What role should private enterprise and outside players, including academics, play in the development of government policy? What would the “right level” of involvement be?

I believe businesses and entrepreneurs are engines of growth in society. That’s why we have to listen to them, assist them, allow them to experiment and also allow them to fail. We have to allow them to really envision what they think is good for society and let them play a role in the enterprising effort. That will make our society stronger.

The same is true for academics, as they are the brains of society—it is important that they are able to exercise their brains. The problem is that academic teaching is sometimes out of date and they are often not involved in the well-being of society or as experienced as they were in the past. I like the Harvard model, where most of the people who are instructing students have experience in the real world by engaging in social development and policymaking.

I believe this is lacking in Asian society, with academia not linking back into government and public policy. I hope that China and ASEAN, particularly Thailand, can allow entrepreneurs and academics to play a role in the development of the state.

To what extent are culture and socio-political systems factors in the development of economy and the maintenance of prosperity? What advantages and disadvantages do Asian countries have versus the Western model?

The West is good in many things, but also weak in many. We should marry the best of the West and the best of the East. We should not look down on Eastern society, as I believe Asians have a lot to teach the West. We are a very relational society.

I just came back from China and every time I’ve been there, I’ve been invited by government leaders to dinners and other opportunities to socialize. We talk, we joke and we laugh together. That’s not something that happens in the West. Consequently, you don’t go very far, as human relationships are a vital ingredient for doing things together in the long term. It is a model of showing care: you let the heart lead and the head will follow. That’s why I think the West has a lot to learn from the Eastern model of working together and sharing joint concerns. The West always criticizes the East when we give gifts to one another, because they rarely give gifts, but the gift represents more than material value item. It is an expression of caring for one another.

When doing business, leading with your heart will often take you further than just leading with your head. In my opinion, once again, it is best to marry what is good in the East with the West and then we’ll find the perfect balance.

The world seems to be more acrimonious. From a structural and political perspective, why is this occurring? What is the solution?

When the world is desperate and people have fears surrounding security, they often grab anything floating along the river. Politically, in the entire world, we’ve seen people electing unusual candidates to be come presidents, politicians and prime ministers. This is a symptom of crisis. When conventional politicians cannot solve people’s problems, society loses hope and looks for alternatives. Consequently, we are facing a difficult situation, but we have to let the whole thing run its course. Eventually people will turn once more back to normality.

With regard to President Trump, I think he is making gains in the short run at the expense of a loss in the long run. That is not useful for the world or even the US. We have quickly started to see the global impact of the trade war, and I hope that we learn that talking nicely as friends and brothers is better than hostility. We should not use the attitude of win-lose, but instead adopt a win-win perspective. We should stay alert and always look for a solution that is win-win for all.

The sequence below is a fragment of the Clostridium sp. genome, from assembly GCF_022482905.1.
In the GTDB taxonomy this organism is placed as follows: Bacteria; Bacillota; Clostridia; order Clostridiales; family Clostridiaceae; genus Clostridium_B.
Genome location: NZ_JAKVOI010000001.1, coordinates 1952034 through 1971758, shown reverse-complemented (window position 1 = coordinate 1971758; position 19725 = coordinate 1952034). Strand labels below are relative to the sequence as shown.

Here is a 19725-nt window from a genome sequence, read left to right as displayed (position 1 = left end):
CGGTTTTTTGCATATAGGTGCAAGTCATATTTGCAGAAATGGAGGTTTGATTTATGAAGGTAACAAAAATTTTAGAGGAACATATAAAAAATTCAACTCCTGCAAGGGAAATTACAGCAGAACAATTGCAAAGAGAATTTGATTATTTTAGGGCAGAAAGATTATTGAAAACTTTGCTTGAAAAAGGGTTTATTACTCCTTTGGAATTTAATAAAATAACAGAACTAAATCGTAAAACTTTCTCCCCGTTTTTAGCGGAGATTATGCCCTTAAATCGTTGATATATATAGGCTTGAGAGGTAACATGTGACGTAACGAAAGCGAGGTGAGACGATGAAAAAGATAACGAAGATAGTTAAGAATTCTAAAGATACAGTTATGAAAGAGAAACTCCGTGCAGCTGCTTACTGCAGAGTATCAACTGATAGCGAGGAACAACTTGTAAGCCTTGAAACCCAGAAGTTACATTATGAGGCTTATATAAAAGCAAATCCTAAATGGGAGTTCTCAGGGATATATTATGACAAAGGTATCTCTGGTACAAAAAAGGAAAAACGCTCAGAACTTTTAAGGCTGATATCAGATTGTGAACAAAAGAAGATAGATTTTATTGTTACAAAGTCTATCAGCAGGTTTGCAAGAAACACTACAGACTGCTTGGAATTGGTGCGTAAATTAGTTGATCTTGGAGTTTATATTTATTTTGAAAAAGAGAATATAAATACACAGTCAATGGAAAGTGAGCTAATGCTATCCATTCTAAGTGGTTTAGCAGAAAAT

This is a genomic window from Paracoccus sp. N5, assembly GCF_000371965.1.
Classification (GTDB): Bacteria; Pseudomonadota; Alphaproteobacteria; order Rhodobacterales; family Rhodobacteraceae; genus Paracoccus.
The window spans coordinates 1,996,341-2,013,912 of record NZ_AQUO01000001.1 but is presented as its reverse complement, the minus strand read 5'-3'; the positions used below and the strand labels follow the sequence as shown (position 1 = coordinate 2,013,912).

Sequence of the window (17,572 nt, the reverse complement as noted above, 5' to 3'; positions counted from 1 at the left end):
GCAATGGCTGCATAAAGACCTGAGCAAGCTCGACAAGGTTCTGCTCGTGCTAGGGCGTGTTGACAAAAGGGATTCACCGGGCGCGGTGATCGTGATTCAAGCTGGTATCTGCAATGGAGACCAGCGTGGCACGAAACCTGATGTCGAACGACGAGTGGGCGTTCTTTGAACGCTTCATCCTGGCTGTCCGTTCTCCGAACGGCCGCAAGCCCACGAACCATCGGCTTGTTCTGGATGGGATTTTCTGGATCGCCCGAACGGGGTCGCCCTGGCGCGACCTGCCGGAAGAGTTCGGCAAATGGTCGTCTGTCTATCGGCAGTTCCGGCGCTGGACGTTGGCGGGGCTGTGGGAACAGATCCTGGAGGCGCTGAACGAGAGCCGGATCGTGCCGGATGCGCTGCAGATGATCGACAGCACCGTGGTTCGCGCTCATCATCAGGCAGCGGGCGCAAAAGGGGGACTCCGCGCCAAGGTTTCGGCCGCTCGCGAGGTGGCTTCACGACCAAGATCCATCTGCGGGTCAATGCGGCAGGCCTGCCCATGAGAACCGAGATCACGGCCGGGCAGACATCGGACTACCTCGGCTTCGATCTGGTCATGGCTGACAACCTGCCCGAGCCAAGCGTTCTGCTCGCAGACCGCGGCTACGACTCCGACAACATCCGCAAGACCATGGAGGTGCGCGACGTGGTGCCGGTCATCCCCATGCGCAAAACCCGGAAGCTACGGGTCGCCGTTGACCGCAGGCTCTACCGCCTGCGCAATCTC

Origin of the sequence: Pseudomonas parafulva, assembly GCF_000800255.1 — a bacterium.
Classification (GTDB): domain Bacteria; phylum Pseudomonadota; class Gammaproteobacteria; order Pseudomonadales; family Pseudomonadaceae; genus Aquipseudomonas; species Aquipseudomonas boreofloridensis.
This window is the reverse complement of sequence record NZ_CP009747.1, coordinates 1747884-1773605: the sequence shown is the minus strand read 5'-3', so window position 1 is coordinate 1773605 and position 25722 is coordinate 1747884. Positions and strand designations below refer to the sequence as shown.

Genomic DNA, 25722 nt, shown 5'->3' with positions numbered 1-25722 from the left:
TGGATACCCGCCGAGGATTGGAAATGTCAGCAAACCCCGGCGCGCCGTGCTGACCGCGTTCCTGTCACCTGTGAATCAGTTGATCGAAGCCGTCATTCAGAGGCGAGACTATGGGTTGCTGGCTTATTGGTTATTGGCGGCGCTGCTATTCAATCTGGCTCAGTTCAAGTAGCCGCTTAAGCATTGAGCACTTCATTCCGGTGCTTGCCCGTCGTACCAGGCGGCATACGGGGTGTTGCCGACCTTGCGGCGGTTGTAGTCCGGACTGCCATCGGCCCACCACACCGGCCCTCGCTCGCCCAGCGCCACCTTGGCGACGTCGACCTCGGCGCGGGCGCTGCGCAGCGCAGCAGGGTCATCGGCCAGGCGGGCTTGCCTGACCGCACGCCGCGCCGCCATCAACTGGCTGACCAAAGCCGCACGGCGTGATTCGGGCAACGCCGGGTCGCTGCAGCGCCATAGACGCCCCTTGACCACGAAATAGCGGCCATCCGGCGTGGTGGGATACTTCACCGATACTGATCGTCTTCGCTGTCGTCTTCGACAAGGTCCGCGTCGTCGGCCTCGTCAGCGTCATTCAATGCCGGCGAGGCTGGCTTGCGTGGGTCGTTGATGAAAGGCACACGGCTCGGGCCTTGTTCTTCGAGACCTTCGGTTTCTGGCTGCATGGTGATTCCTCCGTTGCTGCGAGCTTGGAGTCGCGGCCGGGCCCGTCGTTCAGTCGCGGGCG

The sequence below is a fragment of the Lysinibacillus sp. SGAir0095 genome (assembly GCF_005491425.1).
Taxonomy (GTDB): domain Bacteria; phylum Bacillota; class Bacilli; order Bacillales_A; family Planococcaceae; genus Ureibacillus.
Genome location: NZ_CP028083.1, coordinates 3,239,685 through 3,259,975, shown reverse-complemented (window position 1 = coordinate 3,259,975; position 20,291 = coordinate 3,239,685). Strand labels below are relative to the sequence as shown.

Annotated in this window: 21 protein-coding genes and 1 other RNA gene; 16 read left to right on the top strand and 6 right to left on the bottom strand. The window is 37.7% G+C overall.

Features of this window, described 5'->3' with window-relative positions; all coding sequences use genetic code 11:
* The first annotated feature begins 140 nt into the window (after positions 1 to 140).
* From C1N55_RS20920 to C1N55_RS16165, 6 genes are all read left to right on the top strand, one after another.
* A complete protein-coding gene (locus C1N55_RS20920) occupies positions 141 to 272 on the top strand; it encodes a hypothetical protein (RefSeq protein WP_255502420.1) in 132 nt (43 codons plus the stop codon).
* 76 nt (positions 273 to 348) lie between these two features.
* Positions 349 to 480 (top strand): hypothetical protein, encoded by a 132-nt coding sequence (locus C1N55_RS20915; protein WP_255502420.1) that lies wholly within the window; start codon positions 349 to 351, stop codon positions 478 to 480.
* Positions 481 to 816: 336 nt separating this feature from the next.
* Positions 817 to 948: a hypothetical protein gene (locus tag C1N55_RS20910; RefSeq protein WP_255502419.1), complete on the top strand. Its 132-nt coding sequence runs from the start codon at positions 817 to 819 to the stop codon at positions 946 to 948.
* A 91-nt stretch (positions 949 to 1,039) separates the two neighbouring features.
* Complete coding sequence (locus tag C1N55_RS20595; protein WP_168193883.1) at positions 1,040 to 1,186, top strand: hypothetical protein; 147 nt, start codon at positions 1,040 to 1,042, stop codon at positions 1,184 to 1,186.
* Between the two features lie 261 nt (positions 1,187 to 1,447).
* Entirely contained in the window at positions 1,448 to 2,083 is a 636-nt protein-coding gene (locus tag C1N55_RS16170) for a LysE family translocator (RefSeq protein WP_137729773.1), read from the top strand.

Do you agree that technology is having an impact on public debate? How can we offset the problems that may come from this?

People have no time to reflect and think clearly. A constant flow of information is bombarding them. Politics has taken a hit as a consequence. It’s easier to influence society now, without necessarily having to reason with the public. Policy has become shallow and is more emotional than cognitively rational. I feel we are in danger because we do not allow modern people to think deeply enough. We need a new kind of politician, a people’s politician that is technology savvy yet morally clear in heart. They have to be reasonable, use their brain and their heart at the same time and articulate policies based on evidence.

Therefore, we have to be more careful in releasing information. It will take a new kind of politician to use the media in the right way and release information that is factual, true, balanced, reasonable and digestible. They need to be able to clearly communicate so that people can understand the world. If we don’t have that, then people are at the mercy of those who are in charge. We have to be careful in this age where it is impossible to distinguish quickly what is fake.

What role do you think millennials and the next generation play and what should they be focusing on to help develop ASEAN countries?

Let’s be realistic. In a few years from now, governance will be in their hands. We older people will be off the scene, therefore, we have to mindfully prepare for the future by preparing the youth of today.

My concern is that we have not allowed millennials to be mentored and trained so that they become ready for the rapid changes that are seen in disruptive times. Millennials today are shaped by the era they grew up in—they are people who no longer reflect deeply. They follow their independent spirit; they no longer want to work hard and have no concern for the collective whole. But when you live in a society, you cannot just be individualistic.

We have to bring the new generation to the mindset where they understand that everyone will be severely damaged if people do not consider society as a collective whole. It is our duty to help them see that—without patronizing them but allowing them to think with us and converse with us. The older generation has not afforded the new generation the time required to shape them into good leaders. I’m fearful because we allow the media to raise our children and we don’t raise them ourselves anymore. Ultimately, I think that we could still have a bright future if we concentrate our efforts on the new generation who will take command of the society in the future.